The 2022 South Dakota Election Study was conducted between September 28th to October 10th 2022 by The SDSU Poll, a non-partisan research group housed in the School of American and Global Studies at South Dakota State University. This poll is similar to election surveys conducted in May 2022 and October 2020. In this survey, 565 registered South Dakota voters answered questions about the upcoming November election. The margin of error of this survey was +/- 4 percent, on par with other state-wide polls.
The Gubernatorial Race
Overall results: Our data show Gov. Kristi Noem with a lead of 4% over rival Sen. Jamie Smith, which is roughly the same difference as in the 2018 election. Considering the margin of error for this poll is 4%, this race is indeed quite close.
A rather large portion of the electorate, 14%, indicated that they had not yet decided. Given the structure of partisanship in South Dakota, we expect that a majority of these undecided respondents will break toward the governor come election time when “not sure” isn’t a choice.
The gender gap: A distinct gender gap is apparent within the electorate this cycle, a bit sharper than surveyed at the same time in 2018. Nationally, Democrats have an advantage among women, which holds true for the South Dakota electorate as well. One month out from the election, the gender gap between men and women in support of the governor is 13%.
As we will see, a virtually identical gender gap exists in the Thune-Bengs Senate race. This suggests that the gap is due to the Republican Party’s weakness amongst women, rather than a trait of any particular candidate.
It is widely speculated in the popular media that the overturning of Roe v. Wade in the Dobbs v. Jackson decision earlier this year has punctuated the gender gap across the board. Only careful analysis after the election will bring clarity to this theory. Note, the numbers don’t always add up to 100 due to rounding.
Partisan distinctions: Our results also show that the parties differ slightly on the degree of unity for their respective candidates. While the overwhelming majority of identifiers of both parties are falling in line with their nominees, there is a higher degree of dissent among Republicans.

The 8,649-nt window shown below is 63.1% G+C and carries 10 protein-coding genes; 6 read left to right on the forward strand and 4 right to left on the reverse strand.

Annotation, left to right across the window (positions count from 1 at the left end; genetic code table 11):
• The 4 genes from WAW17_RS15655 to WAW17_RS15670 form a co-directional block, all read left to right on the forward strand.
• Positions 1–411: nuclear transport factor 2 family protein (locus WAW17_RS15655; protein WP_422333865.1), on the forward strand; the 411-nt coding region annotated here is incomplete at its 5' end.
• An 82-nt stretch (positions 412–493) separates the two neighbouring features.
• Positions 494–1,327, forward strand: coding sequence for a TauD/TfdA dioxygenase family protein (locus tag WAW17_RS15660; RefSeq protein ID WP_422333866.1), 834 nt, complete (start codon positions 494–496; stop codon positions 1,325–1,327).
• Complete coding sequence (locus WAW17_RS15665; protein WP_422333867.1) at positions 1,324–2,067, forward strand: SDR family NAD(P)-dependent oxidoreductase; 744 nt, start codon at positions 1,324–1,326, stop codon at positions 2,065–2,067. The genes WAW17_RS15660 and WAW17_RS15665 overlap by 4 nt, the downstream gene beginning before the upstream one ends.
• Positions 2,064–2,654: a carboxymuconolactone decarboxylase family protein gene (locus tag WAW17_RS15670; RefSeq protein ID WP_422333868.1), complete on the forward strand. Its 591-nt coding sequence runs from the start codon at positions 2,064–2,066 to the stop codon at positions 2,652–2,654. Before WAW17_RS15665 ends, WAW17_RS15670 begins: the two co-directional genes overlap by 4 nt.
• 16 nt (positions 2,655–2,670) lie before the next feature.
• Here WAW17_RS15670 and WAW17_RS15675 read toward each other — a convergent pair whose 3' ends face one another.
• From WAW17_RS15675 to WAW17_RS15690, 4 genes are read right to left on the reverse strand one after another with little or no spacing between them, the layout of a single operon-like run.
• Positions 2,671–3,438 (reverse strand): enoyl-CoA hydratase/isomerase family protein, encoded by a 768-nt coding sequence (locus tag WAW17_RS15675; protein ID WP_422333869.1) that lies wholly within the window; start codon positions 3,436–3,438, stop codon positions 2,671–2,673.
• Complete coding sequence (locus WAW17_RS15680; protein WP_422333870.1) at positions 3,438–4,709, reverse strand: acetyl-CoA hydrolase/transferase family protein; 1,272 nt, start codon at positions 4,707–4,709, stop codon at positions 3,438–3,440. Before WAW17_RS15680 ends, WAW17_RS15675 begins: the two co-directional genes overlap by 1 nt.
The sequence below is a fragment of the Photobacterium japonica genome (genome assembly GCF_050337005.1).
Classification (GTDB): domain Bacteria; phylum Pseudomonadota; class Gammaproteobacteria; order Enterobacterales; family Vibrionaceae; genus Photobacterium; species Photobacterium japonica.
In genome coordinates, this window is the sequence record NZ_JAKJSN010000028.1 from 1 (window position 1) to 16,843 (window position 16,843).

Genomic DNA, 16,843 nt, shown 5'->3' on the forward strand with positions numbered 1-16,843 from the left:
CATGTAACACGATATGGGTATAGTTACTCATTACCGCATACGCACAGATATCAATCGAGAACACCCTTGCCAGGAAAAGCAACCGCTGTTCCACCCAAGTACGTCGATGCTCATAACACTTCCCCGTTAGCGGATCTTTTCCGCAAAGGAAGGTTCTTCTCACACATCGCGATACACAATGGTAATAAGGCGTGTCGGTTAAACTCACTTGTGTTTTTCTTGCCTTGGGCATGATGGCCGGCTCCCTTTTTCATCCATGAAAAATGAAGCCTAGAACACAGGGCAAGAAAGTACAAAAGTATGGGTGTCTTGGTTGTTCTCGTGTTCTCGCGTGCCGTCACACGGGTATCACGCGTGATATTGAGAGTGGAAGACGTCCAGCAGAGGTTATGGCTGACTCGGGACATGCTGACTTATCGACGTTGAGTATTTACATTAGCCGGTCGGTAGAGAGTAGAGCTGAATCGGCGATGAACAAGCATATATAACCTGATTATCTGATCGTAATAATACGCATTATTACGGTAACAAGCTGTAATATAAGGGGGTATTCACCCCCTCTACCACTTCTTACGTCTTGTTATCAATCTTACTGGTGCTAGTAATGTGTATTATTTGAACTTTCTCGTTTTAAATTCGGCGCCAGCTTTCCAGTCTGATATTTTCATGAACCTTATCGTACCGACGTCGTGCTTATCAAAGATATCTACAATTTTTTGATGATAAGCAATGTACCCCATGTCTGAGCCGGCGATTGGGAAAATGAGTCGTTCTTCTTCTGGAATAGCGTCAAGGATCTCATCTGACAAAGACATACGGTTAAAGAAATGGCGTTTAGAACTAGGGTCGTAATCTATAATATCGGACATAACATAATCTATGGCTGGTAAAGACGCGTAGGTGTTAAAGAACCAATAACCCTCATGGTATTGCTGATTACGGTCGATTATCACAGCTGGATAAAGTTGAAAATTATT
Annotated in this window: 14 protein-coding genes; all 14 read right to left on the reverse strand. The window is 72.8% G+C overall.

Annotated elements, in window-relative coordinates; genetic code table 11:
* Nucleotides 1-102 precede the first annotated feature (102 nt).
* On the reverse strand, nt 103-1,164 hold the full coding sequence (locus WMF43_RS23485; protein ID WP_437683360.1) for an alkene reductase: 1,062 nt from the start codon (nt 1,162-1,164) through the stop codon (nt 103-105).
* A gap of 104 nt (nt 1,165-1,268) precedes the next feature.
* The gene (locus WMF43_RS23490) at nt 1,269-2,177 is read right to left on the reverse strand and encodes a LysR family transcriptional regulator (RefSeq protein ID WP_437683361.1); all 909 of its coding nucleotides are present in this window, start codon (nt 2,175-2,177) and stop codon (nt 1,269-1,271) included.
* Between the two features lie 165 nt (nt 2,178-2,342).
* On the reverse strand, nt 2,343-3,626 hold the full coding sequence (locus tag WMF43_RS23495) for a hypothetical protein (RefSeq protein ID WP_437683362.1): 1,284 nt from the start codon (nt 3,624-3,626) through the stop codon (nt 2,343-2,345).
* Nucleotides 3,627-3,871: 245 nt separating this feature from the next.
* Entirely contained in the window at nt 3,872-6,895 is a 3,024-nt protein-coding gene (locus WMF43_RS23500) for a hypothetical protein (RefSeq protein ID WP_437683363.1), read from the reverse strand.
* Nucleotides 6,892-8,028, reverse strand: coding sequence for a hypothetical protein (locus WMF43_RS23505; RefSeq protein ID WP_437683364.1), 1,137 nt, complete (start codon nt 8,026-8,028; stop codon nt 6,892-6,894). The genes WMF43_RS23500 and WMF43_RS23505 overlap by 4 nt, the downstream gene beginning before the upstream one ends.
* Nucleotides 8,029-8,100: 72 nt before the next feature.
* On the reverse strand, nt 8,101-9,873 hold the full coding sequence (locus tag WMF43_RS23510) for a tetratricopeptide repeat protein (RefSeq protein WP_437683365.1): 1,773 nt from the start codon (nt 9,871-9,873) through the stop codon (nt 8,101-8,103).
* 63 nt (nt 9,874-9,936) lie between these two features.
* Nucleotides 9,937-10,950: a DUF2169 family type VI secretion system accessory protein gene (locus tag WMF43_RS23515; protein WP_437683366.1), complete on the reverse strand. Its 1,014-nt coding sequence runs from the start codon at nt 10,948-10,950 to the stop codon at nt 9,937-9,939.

About 7% of self-identified Republicans said they were voting for Senator Smith, whereas only 3% of self-identified Democrats indicated they would defect toward Gov. Noem. Roughly twice the number of Republicans said they were undecided than Democrats, at 13% and 6% respectively.
The behavior of the undecided voters is key, and again we believe that most will break towards their own party, thus giving the governor an edge amongst undecided voters. This is largely due to a phenomenon called “negative partisanship” where one’s animosity towards the other party is greater than the positive feelings they have of their own.
A few decades ago, if a voter had any reservations about their own party’s nominee, it wasn’t as long of a stretch to simply split their ticket and vote for the other nominee, since voters didn’t dislike their opposing partisans to the degree they do today. Negative partisanship is at play in both Republican and Democratic parties and explains the dramatic drop in ticket-splitting in the last two decades.
We expect that most of that 13% of undecided Republicans will not be willing to vote for any Democrat when they are forced to choose between the nominees. Any misgivings they might have about their nominee will wash away due to their antipathy towards their political other.
Overall, we expect that the race will be relatively close by South Dakota standards, just as Noem’s 2018 victory was. Given the poll’s 4% margin of error, a Smith victory is not out of the question, but it is an uphill battle given the political landscape of the state.
The Senatorial Race
Overall results: Our results in the election for the United States Senate seat reflect the odd combination of the fractious nature of the June primary and a safe Republican constituency. Though the result of the primary was never really in doubt, it was clear that the “Trump” wing of South Dakota Republicans had some reservations about the senator. However, once he cleared the primary, Thune’s reelection was assumed to be a lock.
Though Sen. Thune’s showing in the poll is well below his nearly 72% showing in 2016, we expect that a majority of the 20% undecided voters will break for Sen. Thune for the same reasons we discussed in the gubernatorial race. When undecided Republicans are ultimately forced to choose, negative partisanship makes it highly unlikely that they would vote for Democrat Brian Bengs. Note, the numbers don’t add up to 100 due to rounding.
The gender gap: Just as we saw in the gubernatorial race, a distinct and equally sized gap is apparent in the degree of support for Sen. Thune between men and women; a difference of 12%. What is critical to note, however, is that Sen. Thune is still leading amongst women by a pretty large margin. There are also more undecided women than men. Again, we expect that most of these undecided voters will ultimately cast votes for their party’s nominee, giving Sen. Thune a safe reelection.
Our press releases will continue all week. Wednesday, we will look at South Dakotans’ opinions on abortion. Thursday, we present the results of the measures to legalize recreational marijuana and expand Medicaid. On Friday, we will look at long-term partisan trends in the state and the popularity of several politicians at the state and national levels.
Contributors: David Wiltse PhD and Filip Viskupič PhD